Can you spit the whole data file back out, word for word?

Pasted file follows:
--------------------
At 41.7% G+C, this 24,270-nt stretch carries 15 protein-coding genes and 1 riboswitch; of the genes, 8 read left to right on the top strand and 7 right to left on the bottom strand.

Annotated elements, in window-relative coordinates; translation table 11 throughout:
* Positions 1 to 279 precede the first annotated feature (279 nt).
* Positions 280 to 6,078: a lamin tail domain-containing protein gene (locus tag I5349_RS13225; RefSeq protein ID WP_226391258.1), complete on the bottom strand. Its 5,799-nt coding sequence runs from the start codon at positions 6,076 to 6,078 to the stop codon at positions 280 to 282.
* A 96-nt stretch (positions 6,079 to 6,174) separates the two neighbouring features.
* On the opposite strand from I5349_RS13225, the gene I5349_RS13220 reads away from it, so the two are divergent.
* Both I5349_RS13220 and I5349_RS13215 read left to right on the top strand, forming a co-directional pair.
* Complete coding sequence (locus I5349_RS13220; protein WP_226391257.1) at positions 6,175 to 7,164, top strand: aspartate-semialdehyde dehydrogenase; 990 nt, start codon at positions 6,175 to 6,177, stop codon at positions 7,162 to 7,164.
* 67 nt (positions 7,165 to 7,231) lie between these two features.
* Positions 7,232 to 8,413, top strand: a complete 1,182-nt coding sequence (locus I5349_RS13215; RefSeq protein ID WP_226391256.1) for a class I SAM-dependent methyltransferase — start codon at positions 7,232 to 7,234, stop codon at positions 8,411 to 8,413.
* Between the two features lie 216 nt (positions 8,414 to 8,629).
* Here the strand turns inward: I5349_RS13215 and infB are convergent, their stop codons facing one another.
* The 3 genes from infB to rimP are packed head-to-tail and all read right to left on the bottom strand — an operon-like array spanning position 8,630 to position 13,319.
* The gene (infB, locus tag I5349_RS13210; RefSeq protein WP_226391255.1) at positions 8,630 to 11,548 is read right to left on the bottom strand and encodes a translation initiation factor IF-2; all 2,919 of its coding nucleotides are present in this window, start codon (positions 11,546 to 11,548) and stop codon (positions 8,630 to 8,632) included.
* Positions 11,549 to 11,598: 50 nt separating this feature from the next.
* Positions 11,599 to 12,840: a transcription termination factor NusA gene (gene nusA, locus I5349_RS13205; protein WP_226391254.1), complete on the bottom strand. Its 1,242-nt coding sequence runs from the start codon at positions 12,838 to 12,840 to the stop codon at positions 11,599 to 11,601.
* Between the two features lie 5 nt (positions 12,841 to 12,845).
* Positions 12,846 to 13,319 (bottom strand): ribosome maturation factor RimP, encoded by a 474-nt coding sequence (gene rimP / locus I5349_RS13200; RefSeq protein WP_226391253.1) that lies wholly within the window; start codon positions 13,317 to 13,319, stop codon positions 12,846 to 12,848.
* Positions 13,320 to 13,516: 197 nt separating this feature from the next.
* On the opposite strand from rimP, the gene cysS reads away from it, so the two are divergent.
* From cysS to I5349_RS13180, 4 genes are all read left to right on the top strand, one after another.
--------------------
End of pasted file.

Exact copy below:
At 41.7% G+C, this 24,270-nt stretch carries 15 protein-coding genes and 1 riboswitch; of the genes, 8 read left to right on the top strand and 7 right to left on the bottom strand.

Annotated elements, in window-relative coordinates; translation table 11 throughout:
* Positions 1 to 279 precede the first annotated feature (279 nt).
* Positions 280 to 6,078: a lamin tail domain-containing protein gene (locus tag I5349_RS13225; RefSeq protein ID WP_226391258.1), complete on the bottom strand. Its 5,799-nt coding sequence runs from the start codon at positions 6,076 to 6,078 to the stop codon at positions 280 to 282.
* A 96-nt stretch (positions 6,079 to 6,174) separates the two neighbouring features.
* On the opposite strand from I5349_RS13225, the gene I5349_RS13220 reads away from it, so the two are divergent.
* Both I5349_RS13220 and I5349_RS13215 read left to right on the top strand, forming a co-directional pair.
* Complete coding sequence (locus I5349_RS13220; protein WP_226391257.1) at positions 6,175 to 7,164, top strand: aspartate-semialdehyde dehydrogenase; 990 nt, start codon at positions 6,175 to 6,177, stop codon at positions 7,162 to 7,164.
* 67 nt (positions 7,165 to 7,231) lie between these two features.
* Positions 7,232 to 8,413, top strand: a complete 1,182-nt coding sequence (locus I5349_RS13215; RefSeq protein ID WP_226391256.1) for a class I SAM-dependent methyltransferase — start codon at positions 7,232 to 7,234, stop codon at positions 8,411 to 8,413.
* Between the two features lie 216 nt (positions 8,414 to 8,629).
* Here the strand turns inward: I5349_RS13215 and infB are convergent, their stop codons facing one another.
* The 3 genes from infB to rimP are packed head-to-tail and all read right to left on the bottom strand — an operon-like array spanning position 8,630 to position 13,319.
* The gene (infB, locus tag I5349_RS13210; RefSeq protein WP_226391255.1) at positions 8,630 to 11,548 is read right to left on the bottom strand and encodes a translation initiation factor IF-2; all 2,919 of its coding nucleotides are present in this window, start codon (positions 11,546 to 11,548) and stop codon (positions 8,630 to 8,632) included.
* Positions 11,549 to 11,598: 50 nt separating this feature from the next.
* Positions 11,599 to 12,840: a transcription termination factor NusA gene (gene nusA, locus I5349_RS13205; protein WP_226391254.1), complete on the bottom strand. Its 1,242-nt coding sequence runs from the start codon at positions 12,838 to 12,840 to the stop codon at positions 11,599 to 11,601.
* Between the two features lie 5 nt (positions 12,841 to 12,845).
* Positions 12,846 to 13,319 (bottom strand): ribosome maturation factor RimP, encoded by a 474-nt coding sequence (gene rimP / locus I5349_RS13200; RefSeq protein WP_226391253.1) that lies wholly within the window; start codon positions 13,317 to 13,319, stop codon positions 12,846 to 12,848.
* Positions 13,320 to 13,516: 197 nt separating this feature from the next.
* On the opposite strand from rimP, the gene cysS reads away from it, so the two are divergent.
* From cysS to I5349_RS13180, 4 genes are all read left to right on the top strand, one after another.